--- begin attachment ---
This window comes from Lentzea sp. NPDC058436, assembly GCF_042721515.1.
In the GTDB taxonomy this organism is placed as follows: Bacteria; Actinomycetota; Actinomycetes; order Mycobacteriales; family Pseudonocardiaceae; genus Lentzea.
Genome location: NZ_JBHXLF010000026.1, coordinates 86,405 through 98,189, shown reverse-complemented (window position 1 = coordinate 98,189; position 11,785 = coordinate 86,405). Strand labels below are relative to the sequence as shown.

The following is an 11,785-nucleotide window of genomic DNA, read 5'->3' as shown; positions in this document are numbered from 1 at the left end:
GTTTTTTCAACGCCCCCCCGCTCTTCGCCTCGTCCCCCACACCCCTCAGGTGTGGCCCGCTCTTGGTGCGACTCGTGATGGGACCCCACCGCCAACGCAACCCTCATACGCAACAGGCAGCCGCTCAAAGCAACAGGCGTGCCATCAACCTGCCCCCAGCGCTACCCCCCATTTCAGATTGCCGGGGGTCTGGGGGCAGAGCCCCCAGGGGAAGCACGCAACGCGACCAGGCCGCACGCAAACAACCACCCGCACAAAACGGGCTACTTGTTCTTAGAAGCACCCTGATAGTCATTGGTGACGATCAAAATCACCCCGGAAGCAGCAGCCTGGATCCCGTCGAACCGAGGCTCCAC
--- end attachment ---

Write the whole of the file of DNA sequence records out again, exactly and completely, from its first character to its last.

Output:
This window comes from Lentzea sp. NPDC058436, assembly GCF_042721515.1.
In the GTDB taxonomy this organism is placed as follows: Bacteria; Actinomycetota; Actinomycetes; order Mycobacteriales; family Pseudonocardiaceae; genus Lentzea.
Genome location: NZ_JBHXLF010000026.1, coordinates 86,405 through 98,189, shown reverse-complemented (window position 1 = coordinate 98,189; position 11,785 = coordinate 86,405). Strand labels below are relative to the sequence as shown.

The following is an 11,785-nucleotide window of genomic DNA, read 5'->3' as shown; positions in this document are numbered from 1 at the left end:
GTTTTTTCAACGCCCCCCCGCTCTTCGCCTCGTCCCCCACACCCCTCAGGTGTGGCCCGCTCTTGGTGCGACTCGTGATGGGACCCCACCGCCAACGCAACCCTCATACGCAACAGGCAGCCGCTCAAAGCAACAGGCGTGCCATCAACCTGCCCCCAGCGCTACCCCCCATTTCAGATTGCCGGGGGTCTGGGGGCAGAGCCCCCAGGGGAAGCACGCAACGCGACCAGGCCGCACGCAAACAACCACCCGCACAAAACGGGCTACTTGTTCTTAGAAGCACCCTGATAGTCATTGGTGACGATCAAAATCACCCCGGAAGCAGCAGCCTGGATCCCGTCGAACCGAGGCTCCAC